Mongolia began its second year as a member of the Human Rights Council with relatively more active participation. At this session, Mongolia co-sponsored five resolutions: one on the economic, social, and cultural rights (A/HRC/RES/34/4), the rights of the child (A/HRC/RES/34/16), the mandate of Special Rapporteur on the situation of human rights defenders (A/HRC/RES/34/5), right to privacy (A/HRC/RES/34/7), and the mandate of Special Rapporteur on freedom of opinion and expression (A/HRC/RES/34/18). Mongolia’s sponsorship of these resolutions is indicative of its support for civil and political rights, especially freedom of opinion and expression and the role the human rights defenders.
In terms of its voting, Mongolia was in favour of majority of the resolutions that were adopted by vote. However, it abstained on four resolutions, including the resolutions on terrorism (A/HRC/RES/34/8), technical assistance to Georgia (A/HRC/RES/34/37), and the situations of human rights in Iran and Syria (A/HRC/RES/34/23 and A/HRC/RES/34/26).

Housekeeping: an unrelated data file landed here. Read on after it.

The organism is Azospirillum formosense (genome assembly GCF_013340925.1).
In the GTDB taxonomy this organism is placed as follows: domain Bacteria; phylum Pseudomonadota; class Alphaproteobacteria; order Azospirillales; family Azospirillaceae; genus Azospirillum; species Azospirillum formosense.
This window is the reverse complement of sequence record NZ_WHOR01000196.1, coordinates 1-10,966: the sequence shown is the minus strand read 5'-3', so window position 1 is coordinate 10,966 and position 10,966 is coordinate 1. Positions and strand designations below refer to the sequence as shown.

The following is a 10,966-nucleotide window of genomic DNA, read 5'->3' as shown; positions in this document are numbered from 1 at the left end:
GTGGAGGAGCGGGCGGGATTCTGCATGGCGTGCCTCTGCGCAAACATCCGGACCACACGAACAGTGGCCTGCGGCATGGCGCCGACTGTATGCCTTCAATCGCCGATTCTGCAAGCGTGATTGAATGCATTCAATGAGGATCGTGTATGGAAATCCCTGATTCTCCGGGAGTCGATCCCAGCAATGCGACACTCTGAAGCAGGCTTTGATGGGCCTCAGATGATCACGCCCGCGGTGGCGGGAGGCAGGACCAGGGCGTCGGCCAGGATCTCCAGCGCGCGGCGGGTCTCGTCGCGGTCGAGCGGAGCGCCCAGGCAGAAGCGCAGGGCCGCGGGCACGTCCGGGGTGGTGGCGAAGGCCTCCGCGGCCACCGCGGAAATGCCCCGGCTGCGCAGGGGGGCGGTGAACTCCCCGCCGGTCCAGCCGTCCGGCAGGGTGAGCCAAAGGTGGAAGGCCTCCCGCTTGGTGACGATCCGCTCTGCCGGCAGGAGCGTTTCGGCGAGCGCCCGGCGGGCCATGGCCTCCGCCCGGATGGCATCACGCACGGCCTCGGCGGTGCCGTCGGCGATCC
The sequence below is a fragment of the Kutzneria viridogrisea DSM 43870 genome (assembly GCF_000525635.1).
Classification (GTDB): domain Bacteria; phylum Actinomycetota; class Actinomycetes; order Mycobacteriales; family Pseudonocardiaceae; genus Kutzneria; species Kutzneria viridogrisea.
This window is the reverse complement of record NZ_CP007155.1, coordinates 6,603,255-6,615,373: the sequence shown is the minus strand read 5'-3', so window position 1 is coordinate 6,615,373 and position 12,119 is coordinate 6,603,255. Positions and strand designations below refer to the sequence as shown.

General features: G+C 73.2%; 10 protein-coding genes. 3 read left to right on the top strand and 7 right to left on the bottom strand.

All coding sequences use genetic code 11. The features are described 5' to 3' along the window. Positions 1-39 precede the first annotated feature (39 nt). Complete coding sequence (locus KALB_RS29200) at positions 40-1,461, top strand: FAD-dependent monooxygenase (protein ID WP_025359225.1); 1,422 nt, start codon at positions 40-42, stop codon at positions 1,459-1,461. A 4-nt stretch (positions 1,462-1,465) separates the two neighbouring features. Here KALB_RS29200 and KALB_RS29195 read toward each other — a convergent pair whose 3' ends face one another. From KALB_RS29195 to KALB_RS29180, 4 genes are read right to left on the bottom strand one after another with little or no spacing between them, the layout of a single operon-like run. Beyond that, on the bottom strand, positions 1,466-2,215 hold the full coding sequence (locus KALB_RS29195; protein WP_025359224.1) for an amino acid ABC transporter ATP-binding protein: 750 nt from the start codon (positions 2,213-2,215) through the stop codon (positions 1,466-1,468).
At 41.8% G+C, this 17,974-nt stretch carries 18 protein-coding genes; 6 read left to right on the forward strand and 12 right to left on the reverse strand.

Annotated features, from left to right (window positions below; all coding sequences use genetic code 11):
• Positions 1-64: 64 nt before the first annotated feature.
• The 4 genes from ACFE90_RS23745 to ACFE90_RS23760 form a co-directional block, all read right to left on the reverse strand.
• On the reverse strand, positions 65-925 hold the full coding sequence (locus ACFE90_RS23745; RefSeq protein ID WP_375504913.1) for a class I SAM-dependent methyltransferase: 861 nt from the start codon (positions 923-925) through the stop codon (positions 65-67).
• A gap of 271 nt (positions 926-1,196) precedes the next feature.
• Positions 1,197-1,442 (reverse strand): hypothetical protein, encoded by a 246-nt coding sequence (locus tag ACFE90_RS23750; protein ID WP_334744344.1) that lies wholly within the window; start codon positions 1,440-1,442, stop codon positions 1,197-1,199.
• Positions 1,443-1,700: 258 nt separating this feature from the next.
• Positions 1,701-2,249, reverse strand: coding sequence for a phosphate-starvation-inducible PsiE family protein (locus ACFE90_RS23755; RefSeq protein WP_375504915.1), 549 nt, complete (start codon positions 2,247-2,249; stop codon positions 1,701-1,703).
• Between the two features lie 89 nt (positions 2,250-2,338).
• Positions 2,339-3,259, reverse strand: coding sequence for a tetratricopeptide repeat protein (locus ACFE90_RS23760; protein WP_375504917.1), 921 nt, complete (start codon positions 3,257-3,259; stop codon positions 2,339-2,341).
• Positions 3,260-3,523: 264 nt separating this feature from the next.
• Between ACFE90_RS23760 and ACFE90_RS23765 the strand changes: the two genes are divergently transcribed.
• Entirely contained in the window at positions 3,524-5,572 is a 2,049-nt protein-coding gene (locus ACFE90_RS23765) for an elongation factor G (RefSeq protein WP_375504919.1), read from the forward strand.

The human rights situation in Mongolia was absent from the discussions at the Council. However, Mongolia was relatively more active compared to its first year in the Council with four key interventions.
Speaking at the high level segment of the session, the Foreign Minister of Mongolia asserted the country’s commitment to the 2030 Agenda for Sustainable Development, reduction of poverty and eradication of inequality. The Minister also updated on the follow up of the country’s Universal Periodic Review recommendations, focusing in particular on the commitments to abolish the death penalty, align criminal law with the Convention against Torture, protect rights of children and elders, revise the law on domestic violence, combat human trafficking, and ensure an accountable, independent, and transparent judiciary. Further, the Foreign Minister expressed concern at the negative impacts of corruption and climate change. The other statements by Mongolia focused on the rights of persons with disabilities and maternal mortality and mobility.
At the closing of the session, Mongolia welcomed the resolution on the Voluntary Technical Assistance Trust Fund (A/HRC/RES/34/40), highlighting the importance of technical assistance and capacity building in strengthening States’ capacities at the national level. Importantly, it emphasised the need for the Trust Fund to be extended to the landlocked developing countries.